TEHRAN, Iran (AP) – Iran’s supreme leader said yesterday that “excessive demands” from abroad could prompt Tehran to retreat from a recent commitment to give inspectors from the U.N. nuclear watchdog more access to its atomic facilities.

Mira Levitan
An Iranian woman chants “Death to the U.S.” slogans as women listen to the sermon during Friday prayers at the Tehran University campus in Iran. (AP PHOTO)

The warning by Ayatollah Ali Khamenei comes as the International Atomic Energy Agency evaluates a dossier on Iran’s nuclear program that Tehran supplied to meet an Oct. 31 deadline to prove it is not developing atomic weapons – as U.S. officials believe.

Iran agreed last month to allow unfettered inspections of its nuclear facilities and to stop enriching uranium – a process that creates fuel for nuclear plants but also can be used to build weapons.

“If parties to the talks with us or centers of global power come up with excessive demands and we feel that our interests and values are harmed, we won’t hesitate to end this trend (of cooperation),” Khamenei said in a speech on state-run television.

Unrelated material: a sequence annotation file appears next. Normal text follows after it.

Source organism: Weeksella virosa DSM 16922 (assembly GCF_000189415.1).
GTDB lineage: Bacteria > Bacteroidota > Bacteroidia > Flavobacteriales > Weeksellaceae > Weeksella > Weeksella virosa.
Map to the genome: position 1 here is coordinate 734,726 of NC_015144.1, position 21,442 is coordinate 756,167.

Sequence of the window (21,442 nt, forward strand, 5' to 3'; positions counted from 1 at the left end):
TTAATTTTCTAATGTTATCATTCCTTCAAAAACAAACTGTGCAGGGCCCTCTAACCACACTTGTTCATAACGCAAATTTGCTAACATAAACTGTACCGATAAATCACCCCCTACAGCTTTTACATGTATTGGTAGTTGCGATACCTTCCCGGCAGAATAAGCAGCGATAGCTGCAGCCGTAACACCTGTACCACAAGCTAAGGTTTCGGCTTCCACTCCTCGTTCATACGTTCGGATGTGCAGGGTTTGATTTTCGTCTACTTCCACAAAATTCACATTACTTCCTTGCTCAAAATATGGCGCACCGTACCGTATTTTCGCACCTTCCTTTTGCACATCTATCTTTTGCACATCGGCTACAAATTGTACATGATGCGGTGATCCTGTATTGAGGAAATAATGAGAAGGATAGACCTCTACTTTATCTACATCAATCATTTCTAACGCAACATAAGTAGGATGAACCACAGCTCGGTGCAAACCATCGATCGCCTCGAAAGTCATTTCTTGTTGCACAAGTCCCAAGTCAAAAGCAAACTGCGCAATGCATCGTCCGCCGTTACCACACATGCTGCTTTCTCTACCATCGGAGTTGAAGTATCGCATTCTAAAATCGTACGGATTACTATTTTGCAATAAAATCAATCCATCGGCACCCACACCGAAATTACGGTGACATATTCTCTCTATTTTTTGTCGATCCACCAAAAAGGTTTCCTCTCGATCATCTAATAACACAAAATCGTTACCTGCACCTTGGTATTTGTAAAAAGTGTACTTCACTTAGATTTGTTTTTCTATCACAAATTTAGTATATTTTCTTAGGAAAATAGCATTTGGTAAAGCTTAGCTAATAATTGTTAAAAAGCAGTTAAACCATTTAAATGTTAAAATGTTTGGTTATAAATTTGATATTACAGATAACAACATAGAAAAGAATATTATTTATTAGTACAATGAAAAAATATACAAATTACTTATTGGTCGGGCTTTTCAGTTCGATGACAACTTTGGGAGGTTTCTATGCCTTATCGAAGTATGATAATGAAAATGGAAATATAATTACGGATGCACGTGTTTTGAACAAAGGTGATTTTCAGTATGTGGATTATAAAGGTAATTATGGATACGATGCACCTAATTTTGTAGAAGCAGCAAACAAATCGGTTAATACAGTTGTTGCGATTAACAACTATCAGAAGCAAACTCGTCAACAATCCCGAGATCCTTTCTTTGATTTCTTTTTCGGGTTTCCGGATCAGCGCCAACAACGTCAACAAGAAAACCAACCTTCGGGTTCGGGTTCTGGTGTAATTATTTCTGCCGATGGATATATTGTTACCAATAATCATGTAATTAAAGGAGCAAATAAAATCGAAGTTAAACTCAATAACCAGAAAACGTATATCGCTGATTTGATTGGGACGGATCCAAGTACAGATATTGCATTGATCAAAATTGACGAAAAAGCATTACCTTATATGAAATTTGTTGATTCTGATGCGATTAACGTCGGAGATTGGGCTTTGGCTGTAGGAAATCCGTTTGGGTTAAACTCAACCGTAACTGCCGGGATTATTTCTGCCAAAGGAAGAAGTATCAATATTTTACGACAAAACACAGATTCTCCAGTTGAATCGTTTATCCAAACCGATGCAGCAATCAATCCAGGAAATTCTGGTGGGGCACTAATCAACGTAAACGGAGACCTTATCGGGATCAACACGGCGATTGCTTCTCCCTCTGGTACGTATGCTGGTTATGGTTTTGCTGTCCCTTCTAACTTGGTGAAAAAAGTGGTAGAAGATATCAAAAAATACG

“Peaceful nuclear technology is our legitimate right and no country and no organization can deprive us of this right, including the right for production of our own nuclear fuel.”

Khamenei spoke before a large group of military and government officials at a party marking the daily breaking of the fast for the Muslim holy month of Ramadan.

Khamenei, who has the final say on all state matters, said he will intervene to stop the Iranian government from making decisions he considers inappropriate.

“So far, nothing has been done against our principles,” he said.

 

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